Government ethics watchdog rejects Trump commerce chief's financial disclosure form over inaccuracies

The Office of Government Ethics (OGE) is refusing to certify Commerce Secretary Wilbur RossWilbur Louis RossHillicon Valley: Trump takes flak for not joining anti-extremism pact | Phone carriers largely end sharing of location data | Huawei pushes back on ban | Florida lawmakers demand to learn counties hacked by Russians | Feds bust 0M cybercrime group Huawei says inclusion on US trade blacklist is in 'no one's interest' Hillicon Valley: Trump signs order to protect US networks from Chinese tech | Huawei downplays order | Trump declines to join effort against online extremism | Facebook restricts livestreaming | FCC proposes new tool against robocalls MORE’s 2018 financial disclosure form, saying the official violated his ethics agreement by reporting inaccurate information about his stock holdings.

OGE Director Emory Rounds wrote in a Feb. 15 letter to the Commerce Department’s top ethics official that Ross incorrectly reported on his disclosure form that he sold stock he held in a bank at the time.

“OGE is declining to certify Secretary Ross’s 2018 financial disclosure report because that report was not accurate and he was not in compliance with his ethics agreement at the time of the report,” Rounds wrote in the letter, obtained by The Washington Post.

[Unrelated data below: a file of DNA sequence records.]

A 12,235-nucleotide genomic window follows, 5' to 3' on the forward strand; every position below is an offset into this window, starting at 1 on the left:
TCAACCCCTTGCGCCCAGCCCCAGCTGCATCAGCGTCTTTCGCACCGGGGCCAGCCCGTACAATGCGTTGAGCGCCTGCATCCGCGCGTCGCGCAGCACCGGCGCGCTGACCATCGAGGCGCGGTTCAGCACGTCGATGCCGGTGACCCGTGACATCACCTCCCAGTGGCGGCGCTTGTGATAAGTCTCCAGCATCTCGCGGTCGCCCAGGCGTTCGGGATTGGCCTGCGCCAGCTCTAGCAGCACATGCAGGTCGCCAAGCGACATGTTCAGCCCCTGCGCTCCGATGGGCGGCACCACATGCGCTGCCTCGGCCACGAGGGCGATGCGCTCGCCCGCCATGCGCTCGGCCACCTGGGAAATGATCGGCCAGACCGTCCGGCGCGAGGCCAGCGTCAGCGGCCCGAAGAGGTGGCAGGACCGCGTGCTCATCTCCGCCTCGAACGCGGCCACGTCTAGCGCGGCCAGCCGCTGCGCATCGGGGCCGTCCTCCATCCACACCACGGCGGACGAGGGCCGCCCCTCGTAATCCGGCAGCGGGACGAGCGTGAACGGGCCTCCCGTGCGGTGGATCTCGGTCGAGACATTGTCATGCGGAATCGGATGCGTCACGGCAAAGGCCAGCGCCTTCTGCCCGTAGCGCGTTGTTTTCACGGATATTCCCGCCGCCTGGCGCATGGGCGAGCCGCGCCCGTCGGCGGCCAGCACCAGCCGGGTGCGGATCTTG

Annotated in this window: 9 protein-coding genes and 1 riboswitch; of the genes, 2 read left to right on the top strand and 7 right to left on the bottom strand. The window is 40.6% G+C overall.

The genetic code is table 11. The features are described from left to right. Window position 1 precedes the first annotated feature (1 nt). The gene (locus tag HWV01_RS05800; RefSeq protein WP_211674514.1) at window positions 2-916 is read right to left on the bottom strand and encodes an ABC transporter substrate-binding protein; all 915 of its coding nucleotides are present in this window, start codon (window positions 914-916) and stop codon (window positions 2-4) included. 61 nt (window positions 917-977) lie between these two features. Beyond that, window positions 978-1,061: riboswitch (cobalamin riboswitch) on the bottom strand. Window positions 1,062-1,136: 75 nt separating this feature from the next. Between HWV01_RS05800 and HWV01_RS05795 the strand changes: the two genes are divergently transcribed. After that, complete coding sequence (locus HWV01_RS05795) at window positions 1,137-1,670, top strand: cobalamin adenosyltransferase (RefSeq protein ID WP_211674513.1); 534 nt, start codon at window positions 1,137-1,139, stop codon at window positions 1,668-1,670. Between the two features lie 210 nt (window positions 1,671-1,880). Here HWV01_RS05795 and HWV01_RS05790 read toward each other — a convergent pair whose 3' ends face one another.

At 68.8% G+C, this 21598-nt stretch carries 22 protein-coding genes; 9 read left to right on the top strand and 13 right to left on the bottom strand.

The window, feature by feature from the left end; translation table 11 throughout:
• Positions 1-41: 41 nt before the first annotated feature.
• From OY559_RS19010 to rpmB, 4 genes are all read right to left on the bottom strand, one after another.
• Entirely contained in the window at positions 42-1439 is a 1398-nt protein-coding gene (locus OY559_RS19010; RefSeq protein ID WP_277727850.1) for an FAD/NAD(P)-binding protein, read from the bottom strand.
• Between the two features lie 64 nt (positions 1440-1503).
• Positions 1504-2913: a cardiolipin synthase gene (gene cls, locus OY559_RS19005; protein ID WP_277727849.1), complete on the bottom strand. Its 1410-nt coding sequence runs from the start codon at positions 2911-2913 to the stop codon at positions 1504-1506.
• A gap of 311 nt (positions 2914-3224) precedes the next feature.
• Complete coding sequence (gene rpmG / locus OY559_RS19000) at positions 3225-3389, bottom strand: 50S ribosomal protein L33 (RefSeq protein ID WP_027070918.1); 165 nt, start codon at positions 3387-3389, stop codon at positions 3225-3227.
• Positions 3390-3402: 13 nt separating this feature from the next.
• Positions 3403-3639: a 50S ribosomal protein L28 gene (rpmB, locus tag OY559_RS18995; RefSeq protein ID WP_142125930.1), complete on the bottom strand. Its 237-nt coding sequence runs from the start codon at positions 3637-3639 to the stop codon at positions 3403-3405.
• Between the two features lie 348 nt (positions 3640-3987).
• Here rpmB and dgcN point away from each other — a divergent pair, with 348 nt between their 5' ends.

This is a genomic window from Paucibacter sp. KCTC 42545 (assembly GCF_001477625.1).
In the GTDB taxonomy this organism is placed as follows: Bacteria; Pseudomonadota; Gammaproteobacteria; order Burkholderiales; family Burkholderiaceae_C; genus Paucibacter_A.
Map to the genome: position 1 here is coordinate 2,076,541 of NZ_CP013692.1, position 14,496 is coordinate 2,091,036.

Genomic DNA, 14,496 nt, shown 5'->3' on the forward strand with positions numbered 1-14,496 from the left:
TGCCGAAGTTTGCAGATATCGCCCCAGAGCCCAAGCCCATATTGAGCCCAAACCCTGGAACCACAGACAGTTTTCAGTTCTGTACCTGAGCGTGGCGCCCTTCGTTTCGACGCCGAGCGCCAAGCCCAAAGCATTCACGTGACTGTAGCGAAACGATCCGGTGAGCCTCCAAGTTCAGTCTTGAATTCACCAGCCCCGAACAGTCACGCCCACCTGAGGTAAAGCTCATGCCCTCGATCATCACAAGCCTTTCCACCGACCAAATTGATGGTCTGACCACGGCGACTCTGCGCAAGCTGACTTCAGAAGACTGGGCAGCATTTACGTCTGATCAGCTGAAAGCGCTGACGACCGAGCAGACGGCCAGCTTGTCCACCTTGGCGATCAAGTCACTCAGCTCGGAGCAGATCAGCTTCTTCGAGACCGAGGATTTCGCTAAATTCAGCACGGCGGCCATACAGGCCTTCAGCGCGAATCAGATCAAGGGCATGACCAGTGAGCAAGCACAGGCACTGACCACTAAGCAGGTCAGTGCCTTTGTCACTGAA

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It was reported in December that Ross had filed a disclosure form saying he had previously divested from the BankUnited stocks, though in reality he did not sell the stocks until October 2018. The report raised conflict of interest concerns, and the acting head of the Office of Government Ethics admonished him at the time.

Ross, who was confirmed to lead the Commerce Department in Feb. 2017, was required to divest from the holdings within 90 days of confirmation.

Ross said in a statement to The Washington Post on Tuesday that he mistakenly believed that he sold the shares earlier, and sold them after realizing his mistake.

Ross told the paper that the shares were worth $3,700, well below the $15,000 threshold for a possible conflict of interest.

“Therefore, even if a BankUnited matter had come before the Department [of Commerce] while I owned the shares — and I have not been made aware of any such matter — I would not have been disqualified from working on it,” Ross said.